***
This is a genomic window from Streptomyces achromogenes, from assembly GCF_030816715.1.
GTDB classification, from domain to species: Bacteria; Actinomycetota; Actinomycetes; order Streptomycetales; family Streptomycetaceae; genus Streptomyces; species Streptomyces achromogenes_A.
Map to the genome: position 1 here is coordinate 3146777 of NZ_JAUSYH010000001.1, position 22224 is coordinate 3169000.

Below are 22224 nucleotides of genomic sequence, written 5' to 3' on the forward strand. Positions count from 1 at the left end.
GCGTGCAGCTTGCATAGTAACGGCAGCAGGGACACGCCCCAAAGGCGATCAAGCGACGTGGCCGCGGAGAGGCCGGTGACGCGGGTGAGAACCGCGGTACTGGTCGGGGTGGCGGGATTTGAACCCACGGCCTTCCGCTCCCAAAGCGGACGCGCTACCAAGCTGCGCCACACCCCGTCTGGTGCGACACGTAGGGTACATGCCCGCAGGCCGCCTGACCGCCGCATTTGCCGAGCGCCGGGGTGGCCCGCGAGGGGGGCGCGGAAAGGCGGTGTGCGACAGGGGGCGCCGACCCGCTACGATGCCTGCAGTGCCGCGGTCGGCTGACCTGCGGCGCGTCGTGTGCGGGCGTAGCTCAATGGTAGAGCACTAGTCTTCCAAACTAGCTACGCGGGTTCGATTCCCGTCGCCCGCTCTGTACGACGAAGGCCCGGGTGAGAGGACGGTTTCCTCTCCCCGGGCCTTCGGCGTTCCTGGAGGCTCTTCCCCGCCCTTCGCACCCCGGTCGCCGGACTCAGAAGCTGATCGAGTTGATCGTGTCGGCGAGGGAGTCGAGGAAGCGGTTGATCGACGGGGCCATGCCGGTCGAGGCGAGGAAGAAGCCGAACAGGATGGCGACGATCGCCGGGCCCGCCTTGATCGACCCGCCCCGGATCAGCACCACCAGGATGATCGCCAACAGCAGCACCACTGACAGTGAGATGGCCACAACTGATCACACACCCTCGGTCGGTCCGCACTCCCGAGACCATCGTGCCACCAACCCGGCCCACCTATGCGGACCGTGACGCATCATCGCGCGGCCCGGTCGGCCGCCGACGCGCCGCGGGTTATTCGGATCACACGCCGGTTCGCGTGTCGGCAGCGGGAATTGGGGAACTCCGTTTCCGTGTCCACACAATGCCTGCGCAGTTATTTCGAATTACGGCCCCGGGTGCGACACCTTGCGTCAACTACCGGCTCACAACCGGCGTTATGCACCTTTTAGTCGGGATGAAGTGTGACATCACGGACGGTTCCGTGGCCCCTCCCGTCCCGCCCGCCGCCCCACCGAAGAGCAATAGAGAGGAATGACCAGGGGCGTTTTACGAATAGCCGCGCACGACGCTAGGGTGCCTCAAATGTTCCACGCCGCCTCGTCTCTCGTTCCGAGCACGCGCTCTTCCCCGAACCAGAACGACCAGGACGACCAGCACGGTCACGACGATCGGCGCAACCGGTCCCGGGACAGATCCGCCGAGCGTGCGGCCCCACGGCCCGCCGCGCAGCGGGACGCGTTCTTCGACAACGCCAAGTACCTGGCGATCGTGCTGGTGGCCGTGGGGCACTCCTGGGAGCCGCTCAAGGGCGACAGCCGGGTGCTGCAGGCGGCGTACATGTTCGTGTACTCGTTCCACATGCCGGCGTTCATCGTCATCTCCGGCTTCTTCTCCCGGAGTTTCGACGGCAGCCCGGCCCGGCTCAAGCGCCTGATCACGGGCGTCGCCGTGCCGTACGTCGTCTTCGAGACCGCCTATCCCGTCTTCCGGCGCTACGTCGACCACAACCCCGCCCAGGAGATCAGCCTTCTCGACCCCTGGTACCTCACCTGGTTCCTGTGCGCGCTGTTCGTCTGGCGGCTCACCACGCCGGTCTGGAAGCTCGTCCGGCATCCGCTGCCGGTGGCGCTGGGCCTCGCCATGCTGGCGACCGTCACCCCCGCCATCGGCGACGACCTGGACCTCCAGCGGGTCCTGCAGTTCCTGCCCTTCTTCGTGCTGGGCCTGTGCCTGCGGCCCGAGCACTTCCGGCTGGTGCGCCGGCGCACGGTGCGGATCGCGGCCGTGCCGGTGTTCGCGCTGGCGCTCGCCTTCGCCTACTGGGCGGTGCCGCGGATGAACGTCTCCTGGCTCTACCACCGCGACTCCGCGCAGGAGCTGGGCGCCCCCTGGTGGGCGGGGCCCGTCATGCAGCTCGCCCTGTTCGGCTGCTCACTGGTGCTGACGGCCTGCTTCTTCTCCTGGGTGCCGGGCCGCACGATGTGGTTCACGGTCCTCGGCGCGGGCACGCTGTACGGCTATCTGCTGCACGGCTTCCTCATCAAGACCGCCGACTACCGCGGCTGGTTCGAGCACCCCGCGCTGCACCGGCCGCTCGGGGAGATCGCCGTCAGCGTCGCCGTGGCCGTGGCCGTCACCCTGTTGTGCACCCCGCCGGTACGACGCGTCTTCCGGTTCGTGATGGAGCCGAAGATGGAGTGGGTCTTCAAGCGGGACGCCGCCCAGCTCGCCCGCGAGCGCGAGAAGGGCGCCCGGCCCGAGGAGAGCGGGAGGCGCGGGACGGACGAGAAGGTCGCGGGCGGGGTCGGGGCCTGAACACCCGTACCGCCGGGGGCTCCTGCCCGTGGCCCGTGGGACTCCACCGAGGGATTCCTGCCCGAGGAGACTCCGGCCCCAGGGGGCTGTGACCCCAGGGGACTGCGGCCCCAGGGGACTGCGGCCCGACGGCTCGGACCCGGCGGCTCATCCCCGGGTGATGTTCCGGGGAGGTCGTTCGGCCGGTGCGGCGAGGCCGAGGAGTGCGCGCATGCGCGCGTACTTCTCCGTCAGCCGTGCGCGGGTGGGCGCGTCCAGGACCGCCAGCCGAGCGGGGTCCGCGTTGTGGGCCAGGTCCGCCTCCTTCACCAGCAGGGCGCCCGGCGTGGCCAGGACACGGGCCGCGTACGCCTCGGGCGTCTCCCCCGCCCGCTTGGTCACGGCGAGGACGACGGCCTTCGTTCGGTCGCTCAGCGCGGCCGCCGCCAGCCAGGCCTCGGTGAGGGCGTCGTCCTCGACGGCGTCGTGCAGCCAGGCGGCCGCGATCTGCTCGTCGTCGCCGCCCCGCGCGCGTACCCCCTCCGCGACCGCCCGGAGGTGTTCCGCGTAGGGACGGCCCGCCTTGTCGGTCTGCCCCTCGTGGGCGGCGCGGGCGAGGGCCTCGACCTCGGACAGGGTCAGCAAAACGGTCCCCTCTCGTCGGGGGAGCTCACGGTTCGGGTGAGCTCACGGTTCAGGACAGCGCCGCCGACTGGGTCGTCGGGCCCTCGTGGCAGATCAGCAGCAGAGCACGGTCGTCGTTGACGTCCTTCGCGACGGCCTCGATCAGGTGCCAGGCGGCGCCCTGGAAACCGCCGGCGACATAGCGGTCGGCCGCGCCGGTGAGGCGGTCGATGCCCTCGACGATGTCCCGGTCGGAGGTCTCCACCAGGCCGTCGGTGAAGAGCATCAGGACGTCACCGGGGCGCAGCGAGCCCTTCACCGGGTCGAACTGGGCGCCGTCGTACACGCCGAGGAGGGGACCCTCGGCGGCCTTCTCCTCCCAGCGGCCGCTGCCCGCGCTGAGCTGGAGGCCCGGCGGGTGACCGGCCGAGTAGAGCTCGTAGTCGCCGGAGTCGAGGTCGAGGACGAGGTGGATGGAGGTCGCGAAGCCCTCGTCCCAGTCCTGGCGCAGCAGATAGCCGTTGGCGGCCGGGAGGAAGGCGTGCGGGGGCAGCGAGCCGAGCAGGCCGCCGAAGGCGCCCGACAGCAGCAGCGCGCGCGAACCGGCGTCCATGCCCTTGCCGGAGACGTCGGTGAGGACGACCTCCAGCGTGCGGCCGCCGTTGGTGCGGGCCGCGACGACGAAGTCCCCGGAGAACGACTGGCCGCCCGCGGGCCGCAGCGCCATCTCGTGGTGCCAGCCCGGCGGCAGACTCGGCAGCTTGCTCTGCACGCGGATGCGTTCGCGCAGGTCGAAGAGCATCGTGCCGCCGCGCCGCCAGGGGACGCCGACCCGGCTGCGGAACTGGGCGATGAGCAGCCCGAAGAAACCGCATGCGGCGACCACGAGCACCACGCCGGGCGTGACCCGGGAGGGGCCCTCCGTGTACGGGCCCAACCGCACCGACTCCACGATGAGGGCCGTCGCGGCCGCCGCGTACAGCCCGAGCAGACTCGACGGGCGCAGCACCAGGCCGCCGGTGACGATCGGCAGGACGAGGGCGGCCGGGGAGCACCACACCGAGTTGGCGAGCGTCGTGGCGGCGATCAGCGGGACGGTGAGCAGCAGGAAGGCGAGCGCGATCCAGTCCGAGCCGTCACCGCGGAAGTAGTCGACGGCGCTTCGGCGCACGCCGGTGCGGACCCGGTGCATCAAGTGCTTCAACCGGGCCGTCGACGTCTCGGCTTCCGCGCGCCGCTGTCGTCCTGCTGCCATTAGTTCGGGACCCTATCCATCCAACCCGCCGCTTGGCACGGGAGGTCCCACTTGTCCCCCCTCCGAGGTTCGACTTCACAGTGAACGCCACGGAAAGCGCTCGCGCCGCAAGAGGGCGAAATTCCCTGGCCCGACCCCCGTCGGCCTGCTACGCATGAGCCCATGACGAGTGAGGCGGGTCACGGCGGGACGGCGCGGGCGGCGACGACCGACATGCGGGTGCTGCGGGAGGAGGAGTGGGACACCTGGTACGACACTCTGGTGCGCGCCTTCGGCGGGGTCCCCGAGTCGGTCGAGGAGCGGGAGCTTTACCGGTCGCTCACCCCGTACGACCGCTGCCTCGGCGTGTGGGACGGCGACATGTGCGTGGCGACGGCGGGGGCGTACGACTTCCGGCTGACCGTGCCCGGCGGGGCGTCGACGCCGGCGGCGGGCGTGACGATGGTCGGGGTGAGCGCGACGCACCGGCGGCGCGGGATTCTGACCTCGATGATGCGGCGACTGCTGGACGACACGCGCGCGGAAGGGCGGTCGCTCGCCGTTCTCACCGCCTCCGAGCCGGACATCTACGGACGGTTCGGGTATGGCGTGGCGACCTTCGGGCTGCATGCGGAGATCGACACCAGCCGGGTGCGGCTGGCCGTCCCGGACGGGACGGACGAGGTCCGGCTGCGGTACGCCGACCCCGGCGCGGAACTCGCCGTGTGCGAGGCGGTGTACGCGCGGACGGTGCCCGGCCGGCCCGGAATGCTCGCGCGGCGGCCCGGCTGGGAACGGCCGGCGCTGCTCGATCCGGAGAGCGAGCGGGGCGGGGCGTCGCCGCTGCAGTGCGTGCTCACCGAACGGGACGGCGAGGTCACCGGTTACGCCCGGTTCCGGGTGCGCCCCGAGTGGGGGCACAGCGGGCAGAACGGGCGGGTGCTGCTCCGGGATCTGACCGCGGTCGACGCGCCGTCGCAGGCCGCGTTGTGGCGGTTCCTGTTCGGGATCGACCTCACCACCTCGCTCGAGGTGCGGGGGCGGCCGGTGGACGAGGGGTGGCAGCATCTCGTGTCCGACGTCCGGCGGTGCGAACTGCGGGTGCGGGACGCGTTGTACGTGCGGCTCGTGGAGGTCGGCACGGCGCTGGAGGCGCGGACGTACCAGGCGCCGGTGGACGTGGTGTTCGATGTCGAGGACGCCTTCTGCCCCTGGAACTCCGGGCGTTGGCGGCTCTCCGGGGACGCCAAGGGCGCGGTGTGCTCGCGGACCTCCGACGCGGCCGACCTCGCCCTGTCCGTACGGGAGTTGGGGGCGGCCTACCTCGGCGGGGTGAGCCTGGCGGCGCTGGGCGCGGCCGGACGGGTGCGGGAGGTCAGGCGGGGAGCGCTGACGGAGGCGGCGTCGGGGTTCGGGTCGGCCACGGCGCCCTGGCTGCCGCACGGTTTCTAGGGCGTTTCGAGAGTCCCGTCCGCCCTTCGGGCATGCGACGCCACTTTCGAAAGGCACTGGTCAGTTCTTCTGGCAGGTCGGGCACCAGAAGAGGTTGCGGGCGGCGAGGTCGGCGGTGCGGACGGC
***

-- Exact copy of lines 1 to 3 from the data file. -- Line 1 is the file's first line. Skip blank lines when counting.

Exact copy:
This is a genomic window from Streptomyces achromogenes, from assembly GCF_030816715.1.
GTDB classification, from domain to species: Bacteria; Actinomycetota; Actinomycetes; order Streptomycetales; family Streptomycetaceae; genus Streptomyces; species Streptomyces achromogenes_A.
Map to the genome: position 1 here is coordinate 3146777 of NZ_JAUSYH010000001.1, position 22224 is coordinate 3169000.